Braxton Hicks contractions don’t harm the fetus and shouldn’t affect the baby in any way. But, on the other hand, as mentioned above, your baby can impact Braxton Hicks contractions and trigger them by their movements.
How long do these false contractions usually last and how many is normal?
Braxton Hicks contractions are irregular and unpredictable in duration and pattern. They usually last less than 30 seconds but may last up to 2 minutes.
The frequency of Braxton Hicks contractions may vary depending on the stage of pregnancy or different factors such as dehydration or activity level. According to some sources, they usually don’t happen more than once or twice an hour (until later in the pregnancy) and can occur a few times a day. Later in the pregnancy, you may experience these contractions more often.
Contact your doctor if you think you have too many Braxton Hicks contractions or aren’t sure whether you may actually be in early labor.
Do Braxton Hicks contractions turn into real contractions?
Braxton Hicks contractions won’t turn into real contractions as they don’t lead to labor. Real contractions will start when the labor really begins.
Can Braxton Hicks contractions be extremely painful?
Although Braxton Hicks contractions may be painful, they are never extremely painful. Even if there is pain, this pain weakens and soon goes away, whereas, with real contractions, the pain becomes more and more intense. It is also possible to ease or stop Braxton Hicks contractions with different methods (drinking water, changing position, etc.), which is not the case with true contractions.
Do false contractions show up on the monitor?
Braxton Hicks contractions can be picked up on CTG. However, unlike real contractions, they won’t be regular in timing and pattern.
What else could this be other than Braxton Hicks contractions or true labor?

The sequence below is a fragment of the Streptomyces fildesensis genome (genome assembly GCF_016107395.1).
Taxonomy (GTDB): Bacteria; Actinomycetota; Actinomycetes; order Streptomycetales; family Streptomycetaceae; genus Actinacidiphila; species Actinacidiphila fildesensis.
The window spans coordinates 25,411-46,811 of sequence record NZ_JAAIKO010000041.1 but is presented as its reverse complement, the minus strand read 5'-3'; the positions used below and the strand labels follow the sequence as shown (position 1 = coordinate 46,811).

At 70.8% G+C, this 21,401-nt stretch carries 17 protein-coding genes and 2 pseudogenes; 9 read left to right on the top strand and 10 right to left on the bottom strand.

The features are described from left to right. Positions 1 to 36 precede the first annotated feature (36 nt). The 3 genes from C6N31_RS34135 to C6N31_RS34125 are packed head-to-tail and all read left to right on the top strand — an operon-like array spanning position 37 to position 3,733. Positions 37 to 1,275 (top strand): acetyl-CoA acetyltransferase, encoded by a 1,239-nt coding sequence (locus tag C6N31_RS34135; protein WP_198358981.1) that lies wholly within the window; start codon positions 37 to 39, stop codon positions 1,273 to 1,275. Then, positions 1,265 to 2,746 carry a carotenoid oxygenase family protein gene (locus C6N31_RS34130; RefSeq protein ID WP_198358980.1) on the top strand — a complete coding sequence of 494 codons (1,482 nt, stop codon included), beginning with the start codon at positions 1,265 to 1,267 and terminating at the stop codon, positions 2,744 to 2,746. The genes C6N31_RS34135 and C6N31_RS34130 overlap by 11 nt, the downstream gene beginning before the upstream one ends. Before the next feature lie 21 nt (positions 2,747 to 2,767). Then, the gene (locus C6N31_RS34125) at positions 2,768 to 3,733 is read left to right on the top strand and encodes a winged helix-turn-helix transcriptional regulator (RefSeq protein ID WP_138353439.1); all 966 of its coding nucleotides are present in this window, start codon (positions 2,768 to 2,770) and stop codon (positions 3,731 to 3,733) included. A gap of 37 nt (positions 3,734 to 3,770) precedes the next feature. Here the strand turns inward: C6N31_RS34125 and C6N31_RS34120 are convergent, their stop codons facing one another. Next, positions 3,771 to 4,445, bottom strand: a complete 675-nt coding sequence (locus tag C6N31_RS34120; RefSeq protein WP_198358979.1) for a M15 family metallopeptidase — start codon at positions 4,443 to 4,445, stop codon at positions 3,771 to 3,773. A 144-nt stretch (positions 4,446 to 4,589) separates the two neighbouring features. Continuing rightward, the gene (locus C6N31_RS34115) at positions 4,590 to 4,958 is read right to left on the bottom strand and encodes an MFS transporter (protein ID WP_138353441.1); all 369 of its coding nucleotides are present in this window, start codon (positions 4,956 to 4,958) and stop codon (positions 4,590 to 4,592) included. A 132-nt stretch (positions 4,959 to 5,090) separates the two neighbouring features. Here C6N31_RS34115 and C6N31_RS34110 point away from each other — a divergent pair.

There are other possible reasons for abdominal pain during pregnancy. Some of these are normal and not a cause for concern, while others may indicate a more serious condition.
Normal Reasons for Abdominal Pain During Pregnancy
Reasons for abdominal pain that shouldn’t worry you include round ligament pain or a feeling of sharp, shooting pain in the lower abdominal or groin area, which can happen on one or both sides. Furthermore, the pain may be due to excess gas due to higher progesterone levels during pregnancy.
Another reason may be constipation.
Abnormal Reasons for Abdominal Pain During Pregnancy
However, there are some situations where abdominal pain may signify a more serious condition requiring immediate medical attention, such as a urinary tract infection, placental abruption, preeclampsia, or ectopic pregnancy.
In urinary tract infection, the pain and discomfort in the lower abdomen are accompanied by a burning sensation during urination.
Placental abruption can be recognized by an intense, constant pain that causes the uterus to become hard during extended periods without relief.
Preeclampsia usually starts after 20 weeks of pregnancy. Its main symptoms are high blood pressure and protein in the urine, while the pain associated with it happens in the upper abdominal area, usually under the ribs on the right side. Other symptoms of preeclampsia include severe headache, vision problems, and swollen feet, hands, and face. (Here’s a birth story from a mom with preeclampsia.)